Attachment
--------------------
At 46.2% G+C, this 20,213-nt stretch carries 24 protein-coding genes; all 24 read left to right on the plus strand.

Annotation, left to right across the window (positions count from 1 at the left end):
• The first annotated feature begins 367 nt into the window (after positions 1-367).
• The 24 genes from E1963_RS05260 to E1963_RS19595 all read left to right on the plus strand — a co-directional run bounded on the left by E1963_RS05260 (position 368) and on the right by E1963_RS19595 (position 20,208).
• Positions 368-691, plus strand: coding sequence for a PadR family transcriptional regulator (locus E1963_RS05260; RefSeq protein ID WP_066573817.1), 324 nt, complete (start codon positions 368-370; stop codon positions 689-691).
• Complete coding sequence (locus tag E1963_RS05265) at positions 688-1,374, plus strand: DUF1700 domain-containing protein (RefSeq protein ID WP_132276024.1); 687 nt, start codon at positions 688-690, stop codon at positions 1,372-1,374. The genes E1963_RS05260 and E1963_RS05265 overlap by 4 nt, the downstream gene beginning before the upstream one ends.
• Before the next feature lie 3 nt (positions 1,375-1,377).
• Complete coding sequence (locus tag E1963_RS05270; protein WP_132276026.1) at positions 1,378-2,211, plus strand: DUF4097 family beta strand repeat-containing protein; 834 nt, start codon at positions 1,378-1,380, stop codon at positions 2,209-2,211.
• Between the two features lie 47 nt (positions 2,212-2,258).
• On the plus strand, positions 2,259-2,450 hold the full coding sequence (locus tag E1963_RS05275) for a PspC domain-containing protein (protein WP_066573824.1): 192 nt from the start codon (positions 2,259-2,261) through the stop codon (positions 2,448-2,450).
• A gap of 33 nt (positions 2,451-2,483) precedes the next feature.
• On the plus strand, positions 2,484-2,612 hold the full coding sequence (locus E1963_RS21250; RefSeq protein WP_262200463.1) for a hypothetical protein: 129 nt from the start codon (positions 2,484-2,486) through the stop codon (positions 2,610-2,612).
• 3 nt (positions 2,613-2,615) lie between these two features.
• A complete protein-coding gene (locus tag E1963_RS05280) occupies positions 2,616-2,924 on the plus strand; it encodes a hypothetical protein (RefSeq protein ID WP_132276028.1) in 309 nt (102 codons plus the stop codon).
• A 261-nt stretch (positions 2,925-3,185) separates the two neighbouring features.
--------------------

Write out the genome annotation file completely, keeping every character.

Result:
At 46.2% G+C, this 20,213-nt stretch carries 24 protein-coding genes; all 24 read left to right on the plus strand.

Annotation, left to right across the window (positions count from 1 at the left end):
• The first annotated feature begins 367 nt into the window (after positions 1-367).
• The 24 genes from E1963_RS05260 to E1963_RS19595 all read left to right on the plus strand — a co-directional run bounded on the left by E1963_RS05260 (position 368) and on the right by E1963_RS19595 (position 20,208).
• Positions 368-691, plus strand: coding sequence for a PadR family transcriptional regulator (locus E1963_RS05260; RefSeq protein ID WP_066573817.1), 324 nt, complete (start codon positions 368-370; stop codon positions 689-691).
• Complete coding sequence (locus tag E1963_RS05265) at positions 688-1,374, plus strand: DUF1700 domain-containing protein (RefSeq protein ID WP_132276024.1); 687 nt, start codon at positions 688-690, stop codon at positions 1,372-1,374. The genes E1963_RS05260 and E1963_RS05265 overlap by 4 nt, the downstream gene beginning before the upstream one ends.
• Before the next feature lie 3 nt (positions 1,375-1,377).
• Complete coding sequence (locus tag E1963_RS05270; protein WP_132276026.1) at positions 1,378-2,211, plus strand: DUF4097 family beta strand repeat-containing protein; 834 nt, start codon at positions 1,378-1,380, stop codon at positions 2,209-2,211.
• Between the two features lie 47 nt (positions 2,212-2,258).
• On the plus strand, positions 2,259-2,450 hold the full coding sequence (locus tag E1963_RS05275) for a PspC domain-containing protein (protein WP_066573824.1): 192 nt from the start codon (positions 2,259-2,261) through the stop codon (positions 2,448-2,450).
• A gap of 33 nt (positions 2,451-2,483) precedes the next feature.
• On the plus strand, positions 2,484-2,612 hold the full coding sequence (locus E1963_RS21250; RefSeq protein WP_262200463.1) for a hypothetical protein: 129 nt from the start codon (positions 2,484-2,486) through the stop codon (positions 2,610-2,612).
• 3 nt (positions 2,613-2,615) lie between these two features.
• A complete protein-coding gene (locus tag E1963_RS05280) occupies positions 2,616-2,924 on the plus strand; it encodes a hypothetical protein (RefSeq protein ID WP_132276028.1) in 309 nt (102 codons plus the stop codon).
• A 261-nt stretch (positions 2,925-3,185) separates the two neighbouring features.